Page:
The court also took issue with Delaware’s attempt to apply a 2010 amendment to the escheat statutes retroactively to allow estimation of liability to years prior to the amendment. In viewing and using this technique as a revenue raiser, the court said it violated substantive due process and was inherently inconsistent with the escheat statute’s stated goal of reuniting property with its rightful owner. Additionally, the estimation methodology chosen used a sample that was based on all escheatable property, rather than limiting the sample in such a way to arrive at an estimation of Delaware escheatable property, which violated substantive due process. Finally, the estimation methodology used by Delaware presented a real risk that the same property could be escheatable to multiple states based on the estimation rule being applied to the primary rule (that property is escheatable to the state of the last-known address of the owner), rather than strictly to the secondary rule (that property should be escheated to the state of incorporation of the holder if the last-known address of the owner could not be ascertained).
In response to the Temple-Inland decision, Delaware has proposed legislative reforms that include the below seven key components.
Shortened Lookback Period
When the law is enacted, the audit lookback period will be limited to 10 years plus the period of dormancy — i.e., how long a piece of property must go unclaimed before it is escheatable; it is five years for most property — from the date of the audit letter. This lookback period will apply to pending but uncompleted audits at the time of enactment as well.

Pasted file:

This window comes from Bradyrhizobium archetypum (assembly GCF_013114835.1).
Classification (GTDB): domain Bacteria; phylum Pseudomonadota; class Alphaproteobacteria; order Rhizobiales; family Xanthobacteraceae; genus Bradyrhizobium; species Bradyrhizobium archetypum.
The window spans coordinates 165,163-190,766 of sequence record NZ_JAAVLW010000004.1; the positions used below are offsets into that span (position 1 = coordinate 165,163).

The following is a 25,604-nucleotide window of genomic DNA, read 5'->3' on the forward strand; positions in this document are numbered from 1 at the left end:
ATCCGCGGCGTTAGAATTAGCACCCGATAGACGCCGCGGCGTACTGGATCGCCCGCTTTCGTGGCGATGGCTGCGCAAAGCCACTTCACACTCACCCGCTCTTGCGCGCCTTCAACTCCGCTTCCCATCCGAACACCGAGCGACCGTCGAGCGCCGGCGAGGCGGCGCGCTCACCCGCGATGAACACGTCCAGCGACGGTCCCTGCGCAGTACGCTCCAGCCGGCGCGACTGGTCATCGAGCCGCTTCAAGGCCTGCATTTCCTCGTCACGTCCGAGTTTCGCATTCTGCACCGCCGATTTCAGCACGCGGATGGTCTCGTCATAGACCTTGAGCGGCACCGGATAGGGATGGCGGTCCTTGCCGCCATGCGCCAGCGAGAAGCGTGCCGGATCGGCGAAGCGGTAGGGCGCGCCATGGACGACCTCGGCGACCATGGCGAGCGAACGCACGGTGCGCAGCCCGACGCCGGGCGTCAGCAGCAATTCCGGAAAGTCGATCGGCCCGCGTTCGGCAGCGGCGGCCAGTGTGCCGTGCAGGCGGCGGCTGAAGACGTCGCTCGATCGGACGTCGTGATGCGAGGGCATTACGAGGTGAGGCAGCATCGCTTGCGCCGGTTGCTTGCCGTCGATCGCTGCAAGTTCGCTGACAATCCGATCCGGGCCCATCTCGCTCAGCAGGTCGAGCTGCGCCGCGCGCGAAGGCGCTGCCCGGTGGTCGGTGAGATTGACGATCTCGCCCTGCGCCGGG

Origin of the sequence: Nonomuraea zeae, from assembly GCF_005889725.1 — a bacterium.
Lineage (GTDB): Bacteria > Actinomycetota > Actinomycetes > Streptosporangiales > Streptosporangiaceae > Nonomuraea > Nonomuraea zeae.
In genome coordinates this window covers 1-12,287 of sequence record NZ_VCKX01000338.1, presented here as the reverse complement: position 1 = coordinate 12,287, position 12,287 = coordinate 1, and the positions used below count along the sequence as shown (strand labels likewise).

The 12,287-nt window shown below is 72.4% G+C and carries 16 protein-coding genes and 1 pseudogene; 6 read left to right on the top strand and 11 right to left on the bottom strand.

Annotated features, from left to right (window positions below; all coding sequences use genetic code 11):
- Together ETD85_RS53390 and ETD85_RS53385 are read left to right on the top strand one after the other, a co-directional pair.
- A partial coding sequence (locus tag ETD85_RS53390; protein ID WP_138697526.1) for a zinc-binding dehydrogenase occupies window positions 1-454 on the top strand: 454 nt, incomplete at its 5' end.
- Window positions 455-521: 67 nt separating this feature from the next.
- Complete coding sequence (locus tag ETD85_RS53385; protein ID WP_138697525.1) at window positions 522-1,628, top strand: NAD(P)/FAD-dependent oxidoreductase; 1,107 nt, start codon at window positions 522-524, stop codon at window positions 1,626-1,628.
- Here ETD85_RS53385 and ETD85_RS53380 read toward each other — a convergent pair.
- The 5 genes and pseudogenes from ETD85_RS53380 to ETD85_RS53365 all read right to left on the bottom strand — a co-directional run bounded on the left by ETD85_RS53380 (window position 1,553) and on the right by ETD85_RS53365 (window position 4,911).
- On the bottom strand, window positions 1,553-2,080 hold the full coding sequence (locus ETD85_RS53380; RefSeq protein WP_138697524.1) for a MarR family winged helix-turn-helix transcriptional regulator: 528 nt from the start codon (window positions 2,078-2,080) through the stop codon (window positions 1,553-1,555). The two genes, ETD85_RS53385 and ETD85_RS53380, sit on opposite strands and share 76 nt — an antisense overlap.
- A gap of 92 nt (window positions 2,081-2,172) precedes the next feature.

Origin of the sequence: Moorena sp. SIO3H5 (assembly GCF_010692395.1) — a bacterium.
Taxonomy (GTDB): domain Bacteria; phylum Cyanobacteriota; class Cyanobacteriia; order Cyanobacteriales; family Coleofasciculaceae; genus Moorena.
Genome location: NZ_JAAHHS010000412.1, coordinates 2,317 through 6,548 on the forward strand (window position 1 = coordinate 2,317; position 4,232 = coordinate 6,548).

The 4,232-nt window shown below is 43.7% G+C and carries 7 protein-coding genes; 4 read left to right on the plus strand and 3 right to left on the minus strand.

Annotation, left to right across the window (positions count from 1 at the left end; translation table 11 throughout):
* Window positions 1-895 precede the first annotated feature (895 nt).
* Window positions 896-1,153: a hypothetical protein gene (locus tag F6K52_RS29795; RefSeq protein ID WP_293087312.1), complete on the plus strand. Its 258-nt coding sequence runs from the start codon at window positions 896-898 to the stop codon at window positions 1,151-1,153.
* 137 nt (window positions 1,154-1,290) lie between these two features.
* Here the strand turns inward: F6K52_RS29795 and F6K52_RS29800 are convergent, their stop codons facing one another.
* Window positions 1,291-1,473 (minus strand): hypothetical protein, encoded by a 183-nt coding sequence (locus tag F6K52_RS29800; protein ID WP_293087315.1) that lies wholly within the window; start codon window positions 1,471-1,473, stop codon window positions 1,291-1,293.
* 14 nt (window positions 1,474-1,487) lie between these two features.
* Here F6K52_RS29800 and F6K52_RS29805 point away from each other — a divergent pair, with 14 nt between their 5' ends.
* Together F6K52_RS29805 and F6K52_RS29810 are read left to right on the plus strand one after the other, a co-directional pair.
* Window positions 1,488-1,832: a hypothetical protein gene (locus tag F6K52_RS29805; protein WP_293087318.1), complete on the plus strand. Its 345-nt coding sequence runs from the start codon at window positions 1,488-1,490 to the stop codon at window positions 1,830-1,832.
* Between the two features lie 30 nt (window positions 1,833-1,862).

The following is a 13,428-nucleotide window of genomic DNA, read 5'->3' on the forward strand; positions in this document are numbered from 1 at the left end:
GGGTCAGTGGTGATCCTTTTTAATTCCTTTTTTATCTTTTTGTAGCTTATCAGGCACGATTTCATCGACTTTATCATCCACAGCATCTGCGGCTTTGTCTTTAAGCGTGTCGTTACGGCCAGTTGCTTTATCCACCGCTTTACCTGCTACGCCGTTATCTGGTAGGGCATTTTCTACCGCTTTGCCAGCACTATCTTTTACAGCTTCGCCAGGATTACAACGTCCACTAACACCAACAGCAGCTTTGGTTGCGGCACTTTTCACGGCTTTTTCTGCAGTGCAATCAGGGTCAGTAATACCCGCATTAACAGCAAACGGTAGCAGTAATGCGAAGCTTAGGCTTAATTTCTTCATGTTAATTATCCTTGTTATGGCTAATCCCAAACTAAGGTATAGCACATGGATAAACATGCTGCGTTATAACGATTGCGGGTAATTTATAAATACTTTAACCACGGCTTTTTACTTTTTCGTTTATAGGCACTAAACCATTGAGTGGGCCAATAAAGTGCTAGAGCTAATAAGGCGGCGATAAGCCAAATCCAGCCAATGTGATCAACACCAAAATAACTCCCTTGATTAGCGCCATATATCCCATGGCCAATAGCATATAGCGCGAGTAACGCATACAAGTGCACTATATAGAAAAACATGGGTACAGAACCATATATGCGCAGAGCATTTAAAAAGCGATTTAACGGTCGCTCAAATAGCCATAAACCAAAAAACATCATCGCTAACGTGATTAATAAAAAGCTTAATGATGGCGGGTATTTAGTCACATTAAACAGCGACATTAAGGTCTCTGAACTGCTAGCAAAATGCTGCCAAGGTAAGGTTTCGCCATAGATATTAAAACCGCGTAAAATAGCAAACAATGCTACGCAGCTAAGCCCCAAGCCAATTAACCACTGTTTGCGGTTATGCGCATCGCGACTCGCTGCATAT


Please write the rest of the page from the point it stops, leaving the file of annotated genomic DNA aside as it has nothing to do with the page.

One-Time Voluntary Disclosure Agreement Election
After the enactment, those entities under audit may make a one-time election to enter into the unclaimed property voluntary disclosure agreement (VDA) program. The election must be made by July 1, 2017. Any unclaimed property liability would be settled through the secretary of state’s VDA program, rather than with the third-party contract auditors working with the Delaware Department of Finance. To the extent that the audit is a part of a larger, multistate audit, the election would only apply to the Delaware portion. Any holder that makes this election and resolves the VDA in accordance with the secretary of state’s time limits would avoid interest and penalties.
Option to Expedite Audit
This election, also to be made prior to July 1, 2017, allows a holder to elect an expedited resolution of its audit. Like the VDA program, a holder resolving an expedited audit within the time period set forth under the terms of its expedited audit would avoid interest and penalties.